Whoa — California developers want to build a $1 billion bioscience center near Rochester, MPR reports. Should we check our wallets? Gov. Pawlenty has met with the group; $1 million worth of sewer improvements are already allotted for the Pine Island area. Another $50 million in highway improvements are mentioned. Healthy skeptics note the medical economy is slumping and smaller developments are struggling; plus, I can’t help thinking the hands will be poked further out.
Maria Carstarphen is playing cute about whether she wants to go to Austin, Texas, the PiPress’ Doug Belden reports. She won’t talk to the press until she’s formally named a finalist; so far, the news has only leaked. One St. Paul school board member says Carstarphen didn’t know she was on the short list; in comments to the Strib’s Emily Johns, the same member seems peeved Carstarphen would use the district as a steppingstone. Logs show the super hasn’t flown south recently. By the way, Austin’s district is about twice the size of St. Paul’s.
Election contest minute: The Coleman camp eschewed calling anything “fatal” yesterday, but fed reporters a list of counties that did and didn’t check witness signatures, the PiPress’ Rachel Stassen-Berger reports. They want properly excluded ballots to count because some were innocently counted (and commingled) on Election Day. AP’s Brian Bakst has some good details. Franken gets to try to add his favored votes to the pile today.
As much as I enjoy sanctimonious pols hoist on their own petard, what state Senate Majority Leader Larry Pogemiller did yesterday was uncool — in part. He froze Senate hiring before pay-cut-happy Republicans could fill a chief-of-staff slot, the PiPress’ Bill Salisbury writes. Nyah-nyah. I love the idea of making a 5 percent pay cut voluntary though. Aren’t Republicans always advocating that people who want higher taxes should voluntarily pay? Let’s try it with cuts, too!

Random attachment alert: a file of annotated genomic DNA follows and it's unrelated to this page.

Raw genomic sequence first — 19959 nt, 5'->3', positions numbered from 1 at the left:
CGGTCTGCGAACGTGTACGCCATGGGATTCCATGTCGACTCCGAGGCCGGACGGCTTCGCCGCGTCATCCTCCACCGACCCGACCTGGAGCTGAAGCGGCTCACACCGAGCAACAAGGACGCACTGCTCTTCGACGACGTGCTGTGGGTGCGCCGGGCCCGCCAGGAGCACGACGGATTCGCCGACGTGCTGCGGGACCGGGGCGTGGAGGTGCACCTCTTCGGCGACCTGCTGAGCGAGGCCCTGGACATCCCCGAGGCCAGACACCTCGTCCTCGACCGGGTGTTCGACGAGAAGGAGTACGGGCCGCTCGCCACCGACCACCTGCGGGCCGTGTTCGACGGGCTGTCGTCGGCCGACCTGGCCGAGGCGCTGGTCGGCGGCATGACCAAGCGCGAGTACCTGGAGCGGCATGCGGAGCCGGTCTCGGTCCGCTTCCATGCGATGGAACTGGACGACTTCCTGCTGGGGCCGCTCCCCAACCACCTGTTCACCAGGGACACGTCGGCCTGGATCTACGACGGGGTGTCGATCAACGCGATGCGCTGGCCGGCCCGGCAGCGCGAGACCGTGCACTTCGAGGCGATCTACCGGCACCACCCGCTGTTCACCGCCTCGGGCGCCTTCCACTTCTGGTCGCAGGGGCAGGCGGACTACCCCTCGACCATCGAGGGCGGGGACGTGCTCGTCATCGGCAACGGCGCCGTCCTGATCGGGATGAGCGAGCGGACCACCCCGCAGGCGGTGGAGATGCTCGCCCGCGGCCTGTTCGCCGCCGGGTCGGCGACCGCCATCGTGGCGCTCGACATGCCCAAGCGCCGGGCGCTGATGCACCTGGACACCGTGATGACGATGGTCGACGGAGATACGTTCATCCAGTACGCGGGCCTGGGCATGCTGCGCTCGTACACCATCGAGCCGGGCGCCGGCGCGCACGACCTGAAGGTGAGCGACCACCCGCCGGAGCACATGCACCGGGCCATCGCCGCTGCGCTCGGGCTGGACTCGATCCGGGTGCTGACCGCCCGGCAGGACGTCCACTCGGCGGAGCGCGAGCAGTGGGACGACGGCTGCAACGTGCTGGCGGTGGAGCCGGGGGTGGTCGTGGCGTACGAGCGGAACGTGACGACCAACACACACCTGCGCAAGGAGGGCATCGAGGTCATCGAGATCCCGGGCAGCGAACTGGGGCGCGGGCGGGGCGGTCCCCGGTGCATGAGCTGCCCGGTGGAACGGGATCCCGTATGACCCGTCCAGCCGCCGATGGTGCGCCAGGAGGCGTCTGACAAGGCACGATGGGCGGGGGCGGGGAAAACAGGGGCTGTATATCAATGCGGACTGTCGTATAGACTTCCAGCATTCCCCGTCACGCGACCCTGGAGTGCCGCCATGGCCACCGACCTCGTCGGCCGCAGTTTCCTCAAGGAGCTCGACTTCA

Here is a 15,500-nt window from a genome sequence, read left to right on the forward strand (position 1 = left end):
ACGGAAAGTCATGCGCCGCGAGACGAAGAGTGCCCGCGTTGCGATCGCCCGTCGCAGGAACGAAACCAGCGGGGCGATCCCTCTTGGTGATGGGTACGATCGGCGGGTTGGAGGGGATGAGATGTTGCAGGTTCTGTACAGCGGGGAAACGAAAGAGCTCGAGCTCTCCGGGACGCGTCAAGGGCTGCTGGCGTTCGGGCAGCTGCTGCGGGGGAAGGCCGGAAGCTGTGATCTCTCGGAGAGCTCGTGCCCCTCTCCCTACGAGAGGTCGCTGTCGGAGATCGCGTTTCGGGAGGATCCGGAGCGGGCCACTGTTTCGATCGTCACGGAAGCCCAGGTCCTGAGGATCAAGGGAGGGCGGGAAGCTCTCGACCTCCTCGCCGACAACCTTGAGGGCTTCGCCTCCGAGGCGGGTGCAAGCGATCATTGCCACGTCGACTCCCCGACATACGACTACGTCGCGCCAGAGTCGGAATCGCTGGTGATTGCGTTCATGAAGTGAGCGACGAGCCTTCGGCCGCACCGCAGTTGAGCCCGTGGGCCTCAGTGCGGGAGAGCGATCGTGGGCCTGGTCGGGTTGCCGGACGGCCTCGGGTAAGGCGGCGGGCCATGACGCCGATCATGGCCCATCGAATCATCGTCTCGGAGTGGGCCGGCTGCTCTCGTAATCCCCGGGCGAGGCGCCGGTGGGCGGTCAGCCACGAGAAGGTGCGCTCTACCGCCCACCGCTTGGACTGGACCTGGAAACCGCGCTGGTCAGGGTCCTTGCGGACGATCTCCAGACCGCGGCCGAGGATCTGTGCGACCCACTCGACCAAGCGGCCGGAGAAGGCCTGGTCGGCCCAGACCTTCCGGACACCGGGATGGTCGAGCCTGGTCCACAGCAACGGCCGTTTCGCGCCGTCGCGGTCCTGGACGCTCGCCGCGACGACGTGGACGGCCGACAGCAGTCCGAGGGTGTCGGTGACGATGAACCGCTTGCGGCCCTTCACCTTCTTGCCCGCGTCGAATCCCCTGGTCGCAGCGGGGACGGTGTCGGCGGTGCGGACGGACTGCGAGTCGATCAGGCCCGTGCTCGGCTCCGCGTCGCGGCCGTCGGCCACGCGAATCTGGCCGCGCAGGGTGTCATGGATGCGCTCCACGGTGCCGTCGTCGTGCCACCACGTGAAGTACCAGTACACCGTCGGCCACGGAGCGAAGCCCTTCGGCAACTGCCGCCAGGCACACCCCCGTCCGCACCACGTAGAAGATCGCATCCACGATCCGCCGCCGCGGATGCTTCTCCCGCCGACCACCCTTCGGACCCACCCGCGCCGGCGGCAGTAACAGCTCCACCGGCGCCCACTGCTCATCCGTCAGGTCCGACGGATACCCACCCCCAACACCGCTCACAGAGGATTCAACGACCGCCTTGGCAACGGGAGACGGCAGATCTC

The Evangelical Lutheran Church in America will propose loosening rules on gay clerics, KARE’s Joe Fryar reports. Before, gay clergy had to be celibate; under the plan, they must be in committed, long-term monogamous relationships — and congregations can reject hiring them even if they meet the new standard. The plan will be considered at an ELCA convention in August. The proposal is here.
You want to complain to gay GOP legislator Paul Koering about his opposition to gay marriage? Whether your missive is reasoned or not, “I’ve already wasted too much time in responding to you,” emails Koering’s aide — even though he’s sending a blanket email, Minnesota Independent’s Andy Birkey reports. Despite the state-paid assistant’s brushoff, Koering does offer people his home phone number to chat personally. And, as the email notes in its saner moments, Koering is voting what he perceives as his district’s position.
Although the U.S. Conference of Mayors recently listed just one Minneapolis project on its “shovel-ready” list, the Strib’s Steve Brandt says the city has many ready to go. Bucks for bridges over the Midtown Greenway and in Camden, new traffic signal “brains,” and a sewer tunnel. But officials are more psyched about programs to prevent foreclosures and help the homeless.